The world in which we live has been dominated by patriarchal forces for a large amount of time in both a social and business sense. We have seen men leading the way in all areas of life, with women being left to play a subsidiary role. Nonetheless, things seem to be improving in the modern world as we see greater movements towards empowering women and achieving gender equality. Many thanks must be given to influencers and social media activists who continue to fight for change by using their fame for the better. They work on a daily basis to eradicate stereotypical views held by the majority. One particularly baffling stereotype is that which concerns a woman’s ability to handle money. This is an ideology which I am keen to tackle as I believe it has a direct link to female participation in the business world. Hence, I would like to explore why women are good at handling money and how this can affect their role in the business world. Furthermore, I would like to shed light on reasons as to why women have been deprived of this opportunity in the past.
When comparing the ability to handle money, I believe that we must analyse the spending patterns of men and women. We must also analyse their ability to save money and be cost conscious. According to a 2015-16 study by the Bureau of Labour Statistics, single men tend to spend more than women on items such as food, and cars. Furthermore, men and women tend to spend equal amounts on entertainment; however, women spend more money on clothing. In total, women tend to spend less ($33,786) than men ($35,018) and hence it could be argued that women have an ability to avoid spending which is better than that of their male counterparts. In addition, according to a 2008 study by New Zealand’s Massey University, women are far more likely to visit outlet stores than men – these stores offer items at lower prices than regular stores would do. Since 71% of women are also more likely to look for sales (as noted by an infographic by PaymentSense) it could be argued that women are more cost conscious than men. In spite of this, a 2015 study by BMO Harris suggested that men tend to save more money than women, but that women tend to take more time off from work hence leading to them having fewer savings.
The aforementioned statistics have shown just how women are able to handle money in a competent manner. Hence, one would assume that women would be excellent in business roles and may be a ‘safer bet’ in the world of business. According to research by Womenable, between 1997-2014 female-owned businesses have seen a growth of up to 72.3 per cent. This is almost thirty per cent higher than the growth of male-owned firms. This would suggest that the female ability for entrepreneurship is rather excellent and is underused in many industries. In addition, the growth rate of employment at female-owned firms was higher than at male-owned firms by over 18 per cent (according to the Census Bureau). Thus, women seem to also be able to achieve economic development, as well as growth, which is largely beneficially in the long-term for an economy.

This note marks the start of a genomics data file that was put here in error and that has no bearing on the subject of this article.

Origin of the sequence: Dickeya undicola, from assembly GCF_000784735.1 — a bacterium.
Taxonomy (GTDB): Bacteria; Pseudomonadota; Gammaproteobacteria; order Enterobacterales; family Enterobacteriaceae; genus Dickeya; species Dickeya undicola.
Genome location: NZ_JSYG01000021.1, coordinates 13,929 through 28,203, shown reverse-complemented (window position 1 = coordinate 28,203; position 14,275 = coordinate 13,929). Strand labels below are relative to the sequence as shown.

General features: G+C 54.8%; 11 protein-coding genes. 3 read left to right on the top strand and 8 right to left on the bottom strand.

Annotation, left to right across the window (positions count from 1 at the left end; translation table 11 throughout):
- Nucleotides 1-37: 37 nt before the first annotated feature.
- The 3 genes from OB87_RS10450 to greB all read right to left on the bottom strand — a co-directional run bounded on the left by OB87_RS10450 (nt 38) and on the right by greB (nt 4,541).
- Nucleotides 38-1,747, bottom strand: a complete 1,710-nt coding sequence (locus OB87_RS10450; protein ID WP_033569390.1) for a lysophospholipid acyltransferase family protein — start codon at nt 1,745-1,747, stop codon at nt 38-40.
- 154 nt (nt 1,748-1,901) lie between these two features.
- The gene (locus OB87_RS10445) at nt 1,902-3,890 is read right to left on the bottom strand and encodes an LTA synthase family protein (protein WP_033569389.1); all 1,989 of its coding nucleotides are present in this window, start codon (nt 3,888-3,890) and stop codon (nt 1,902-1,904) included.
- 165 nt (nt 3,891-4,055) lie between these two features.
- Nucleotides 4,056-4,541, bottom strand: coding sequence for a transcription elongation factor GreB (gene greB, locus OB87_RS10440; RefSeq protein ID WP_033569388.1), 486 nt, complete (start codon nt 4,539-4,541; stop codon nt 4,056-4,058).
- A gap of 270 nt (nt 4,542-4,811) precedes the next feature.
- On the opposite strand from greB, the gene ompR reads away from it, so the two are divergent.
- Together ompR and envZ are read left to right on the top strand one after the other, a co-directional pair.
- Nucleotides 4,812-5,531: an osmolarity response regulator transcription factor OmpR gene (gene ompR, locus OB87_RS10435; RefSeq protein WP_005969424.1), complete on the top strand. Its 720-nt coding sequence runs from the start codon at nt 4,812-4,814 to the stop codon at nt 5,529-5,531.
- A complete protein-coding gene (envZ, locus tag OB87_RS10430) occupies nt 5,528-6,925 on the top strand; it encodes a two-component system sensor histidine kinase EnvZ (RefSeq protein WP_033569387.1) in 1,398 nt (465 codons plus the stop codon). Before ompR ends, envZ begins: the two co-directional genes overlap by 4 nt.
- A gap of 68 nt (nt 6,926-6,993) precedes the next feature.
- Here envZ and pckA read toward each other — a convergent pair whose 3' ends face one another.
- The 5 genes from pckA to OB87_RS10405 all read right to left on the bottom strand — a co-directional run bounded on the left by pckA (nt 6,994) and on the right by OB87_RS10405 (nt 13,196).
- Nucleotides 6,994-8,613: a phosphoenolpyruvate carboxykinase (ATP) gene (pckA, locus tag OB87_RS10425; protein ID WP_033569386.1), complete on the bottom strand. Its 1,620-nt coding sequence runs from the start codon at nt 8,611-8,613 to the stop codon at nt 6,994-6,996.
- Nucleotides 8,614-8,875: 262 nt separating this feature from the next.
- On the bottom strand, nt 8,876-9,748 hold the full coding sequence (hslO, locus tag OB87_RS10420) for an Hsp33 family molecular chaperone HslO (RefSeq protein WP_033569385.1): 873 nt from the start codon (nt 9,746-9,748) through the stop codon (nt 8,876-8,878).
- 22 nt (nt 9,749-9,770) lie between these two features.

As the statistics show, women are able to achieve business growth and so should be considered as big players in the business world. The question still stands: why are women not invested in? Why does the stereotype that women are poor in the business world still stand? One reason that this view is still held is due to the patriarchal dominance which is still at large within society. Since a large number of men dominate companies, they are far less likely to accept women into their firms if they may feel that men can do a better job or hire in their own vain. The same can be true of the banking systems, decision makers or investors who again tend to favour investment and financial opportunities for men. Unfortunately, the only reason that some firms accept women is to avoid negative publicity. This is, quite frankly, awful because it undermines the ability of women which is clearly able to benefit businesses. Moreover, it could be argued that women are not given a chance in industries because firms do not appreciate their full worth. They are unaware of the capacity for success that women have because they are blinded by ancient stereotypes. The best way, in my opinion, for women to fight these stereotypes is by building their profiles as entrepreneurs in order to show their worth in the business world, ascend the career ladder (kicking through glass ceilings and holding open doors) and of course investing in other women.
The statistics might illustrate that women can be considered as better than men when it comes to handling money and achieving business growth but the issues continue of investment and limited women in silicon valley (and alike) still continues. We must push to raise awareness of how women can be useful in the business world if we wish to achieve equality. This can only be done, however, by using our platforms in a positive manner in order to get rid of the unconscious bias towards men which is deeply rooted in society. Man or women, it is on us to change the status quo – we all need to advocate for one another to achieve true diversity and inclusion.
Source: Are Women Truly Better With Money?
By Bianca Miller Cole, Contributor
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